As I Roved Out (1)

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  • Teideal (Title): As I Roved Out (1).
  • Uimhir Chatalóige Ollscoil Washington (University of Washington Catalogue Number): 853908.
  • Uimhir Chnuasach Bhéaloideas Éireann (National Folklore of Ireland Number): none.
  • Uimhir Roud (Roud Number): 3479.
  • Uimhir Laws (Laws Number): none.
  • Uimhir Child (Child Number): none.
  • Cnuasach (Collection): Joe Heaney Collection, University of Washington, Seattle.
  • Teanga na Croímhíre (Core-Item Language): English.
  • Catagóir (Category): song.
  • Ainm an té a thug (Name of Informant): Joe Heaney.
  • Ainm an té a thóg (Name of Collector): Lucy Simpson.
  • Dáta an taifeadta (Recording Date): 19/12/1979.
  • Suíomh an taifeadta (Recording Location): Bay Ridge, Brooklyn, New York, United States of America.
  • Ocáid an taifeadta (Recording Occasion): private.
  • Daoine eile a bhí i láthair (Others present): unavailable.
  • Stádas chóipcheart an taifeadta (Recording copyright status): unavailable.

And as I roved out on a May morning, on a May morning quite early,
I met me love upon the way, oh lord but she was early.
Her hair was dark, her teeth were white, her buckles shone like silver,
She had a dark and a roving eye, and her hair hung o’er her shoulder.

And she sang riddle aye-dle iddle aye-dle iddle aye-dle iddle aye-dle dum and she
highdle deedle dum but she hidle deedle doo and she landy.

‘And who are you, me pretty fair maid, and who are you me darling?
And who are you, me pretty fair maid, who are you me darling?’
She answered me right modestly, ‘I am mammy’s daughter’.

With me roo-rum-raw, fra-the-deedle-aw, dye-ree-addle-eedle aye-ree-oh.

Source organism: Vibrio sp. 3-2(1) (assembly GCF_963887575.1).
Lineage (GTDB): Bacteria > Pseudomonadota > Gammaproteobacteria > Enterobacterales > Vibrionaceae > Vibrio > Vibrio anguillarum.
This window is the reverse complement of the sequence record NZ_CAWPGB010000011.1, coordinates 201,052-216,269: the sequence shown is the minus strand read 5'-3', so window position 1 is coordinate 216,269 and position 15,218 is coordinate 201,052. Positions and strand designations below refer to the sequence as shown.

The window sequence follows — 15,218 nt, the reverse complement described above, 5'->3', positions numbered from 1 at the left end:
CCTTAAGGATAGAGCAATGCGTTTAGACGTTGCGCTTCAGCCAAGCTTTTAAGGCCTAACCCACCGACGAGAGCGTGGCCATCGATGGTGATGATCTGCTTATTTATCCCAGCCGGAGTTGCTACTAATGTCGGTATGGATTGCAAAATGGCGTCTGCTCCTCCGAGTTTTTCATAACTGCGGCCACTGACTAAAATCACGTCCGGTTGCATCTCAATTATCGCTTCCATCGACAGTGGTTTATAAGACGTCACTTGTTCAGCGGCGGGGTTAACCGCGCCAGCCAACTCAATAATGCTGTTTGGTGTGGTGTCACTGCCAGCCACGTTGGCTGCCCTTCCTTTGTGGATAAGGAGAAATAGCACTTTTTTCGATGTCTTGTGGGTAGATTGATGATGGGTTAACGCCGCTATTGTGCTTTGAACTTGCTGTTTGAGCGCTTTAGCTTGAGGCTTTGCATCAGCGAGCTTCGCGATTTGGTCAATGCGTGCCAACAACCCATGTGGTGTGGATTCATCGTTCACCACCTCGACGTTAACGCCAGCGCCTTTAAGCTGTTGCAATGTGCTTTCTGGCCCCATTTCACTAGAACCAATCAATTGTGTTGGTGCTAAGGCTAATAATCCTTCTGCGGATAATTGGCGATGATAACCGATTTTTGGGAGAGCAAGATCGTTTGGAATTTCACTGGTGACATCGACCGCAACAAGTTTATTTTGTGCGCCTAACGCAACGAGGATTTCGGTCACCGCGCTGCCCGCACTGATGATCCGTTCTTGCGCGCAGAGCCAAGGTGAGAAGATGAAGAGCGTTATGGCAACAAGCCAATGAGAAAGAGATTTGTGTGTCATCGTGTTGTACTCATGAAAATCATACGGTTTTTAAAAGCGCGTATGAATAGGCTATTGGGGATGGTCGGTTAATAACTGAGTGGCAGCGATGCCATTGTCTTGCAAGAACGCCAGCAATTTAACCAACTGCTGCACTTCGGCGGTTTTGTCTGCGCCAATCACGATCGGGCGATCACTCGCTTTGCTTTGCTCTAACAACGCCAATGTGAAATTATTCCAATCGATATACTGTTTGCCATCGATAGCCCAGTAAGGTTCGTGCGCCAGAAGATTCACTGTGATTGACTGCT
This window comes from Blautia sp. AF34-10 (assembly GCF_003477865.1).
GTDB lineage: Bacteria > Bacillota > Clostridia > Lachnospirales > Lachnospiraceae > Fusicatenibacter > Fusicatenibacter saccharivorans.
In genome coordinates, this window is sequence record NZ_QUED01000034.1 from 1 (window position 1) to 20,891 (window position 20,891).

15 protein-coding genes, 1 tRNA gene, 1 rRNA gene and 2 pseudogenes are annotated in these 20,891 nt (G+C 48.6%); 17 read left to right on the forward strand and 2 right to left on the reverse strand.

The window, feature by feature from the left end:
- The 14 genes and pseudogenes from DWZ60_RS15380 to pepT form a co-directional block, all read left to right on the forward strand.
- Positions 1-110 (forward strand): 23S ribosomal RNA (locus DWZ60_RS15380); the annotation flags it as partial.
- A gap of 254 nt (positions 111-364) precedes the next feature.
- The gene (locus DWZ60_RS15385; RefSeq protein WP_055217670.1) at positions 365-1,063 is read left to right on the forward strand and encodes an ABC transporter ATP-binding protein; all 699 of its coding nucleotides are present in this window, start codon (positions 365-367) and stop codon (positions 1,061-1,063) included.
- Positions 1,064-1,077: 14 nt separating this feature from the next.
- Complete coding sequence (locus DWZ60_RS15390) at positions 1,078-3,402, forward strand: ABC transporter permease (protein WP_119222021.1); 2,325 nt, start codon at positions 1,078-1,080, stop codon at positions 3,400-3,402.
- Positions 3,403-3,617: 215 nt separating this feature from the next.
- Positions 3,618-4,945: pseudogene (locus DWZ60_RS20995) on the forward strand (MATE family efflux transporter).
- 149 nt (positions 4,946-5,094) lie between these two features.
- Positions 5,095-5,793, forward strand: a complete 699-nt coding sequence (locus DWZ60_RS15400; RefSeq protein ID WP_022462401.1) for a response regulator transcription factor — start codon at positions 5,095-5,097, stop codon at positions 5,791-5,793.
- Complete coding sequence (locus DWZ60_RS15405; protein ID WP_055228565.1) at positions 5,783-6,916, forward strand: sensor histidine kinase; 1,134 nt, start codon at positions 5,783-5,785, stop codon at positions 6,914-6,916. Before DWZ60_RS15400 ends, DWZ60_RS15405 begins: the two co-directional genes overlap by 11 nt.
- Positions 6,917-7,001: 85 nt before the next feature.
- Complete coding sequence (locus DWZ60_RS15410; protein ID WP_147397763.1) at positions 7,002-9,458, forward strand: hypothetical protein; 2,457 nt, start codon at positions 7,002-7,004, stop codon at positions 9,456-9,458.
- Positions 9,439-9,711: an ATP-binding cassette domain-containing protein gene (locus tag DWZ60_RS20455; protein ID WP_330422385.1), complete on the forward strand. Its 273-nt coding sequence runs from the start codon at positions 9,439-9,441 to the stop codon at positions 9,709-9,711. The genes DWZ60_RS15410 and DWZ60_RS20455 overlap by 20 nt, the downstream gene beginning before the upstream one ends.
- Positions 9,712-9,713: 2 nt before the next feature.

‘How old are you my pretty fair maid, how old are you my darling?’
She answered me right modestly, ‘Sixteen come Monday morning’.

But she sang riddle aye-dle iddle aye-dle iddle aye-dle iddle aye-dle dum
and she highdle deedle dum but she hidle deedle doo and she landy.

‘Do you want to marry me, pretty fair maid, do you want to marry me darling?
Do you want to marry me, pretty fair maid, do you want to marry me darling?’
She answered me right modestly, ‘I would but for my mammy’.

With me roo-rum-raw, fra-the-deedle-aw, dye-ree-addle-eedle aye-ree-oh.

‘Will you come up to me mammy’s house when the moon is shining brightly?
‘I’ll arise and I’ll let you in and me mammy won’t be hearing’.

And she sang riddle aye-dle iddle aye-dle iddle aye-dle iddle aye-dle dum and she highdle deedle
dum but she hidle deedle doo and she landy.

So I went up to her mammy’s house when the moon shone bright and clearly
I went up to her mammy’s house when the moon shone bright and clearly.
She arose to let me in but her mammy chanced to hear her.

With me roo-rum-raw, fra-the-deedle-aw, dye-ree-addle-eedle dairy-oh.

She took her by the top of her hair and to the parlour brought her;
With the end of a hazel-stick she was a well-bet1 daughter.

But she sang riddle aye-dle iddle aye-dle iddle aye-dle iddle aye-dle dum
and she highdle deedle dum but she hidle deedle doo and she landy.

[She took my horse by the bridle and reins and led him to the stable
She took my horse by the bridle and reins and led him to the stable
‘There is plenty of oats for the soldier’s horse, as fast as he can eat it!’

With me roo-rum-raw, fra-the-deedle-aw, dye-ree-addle-eedle dairy-oh.]

She took me by her lily white hand and led me to a table.
She took me by her lily white hand and led me to a table.
‘There is plenty of wine for the soldier lad as fast as he can take it’.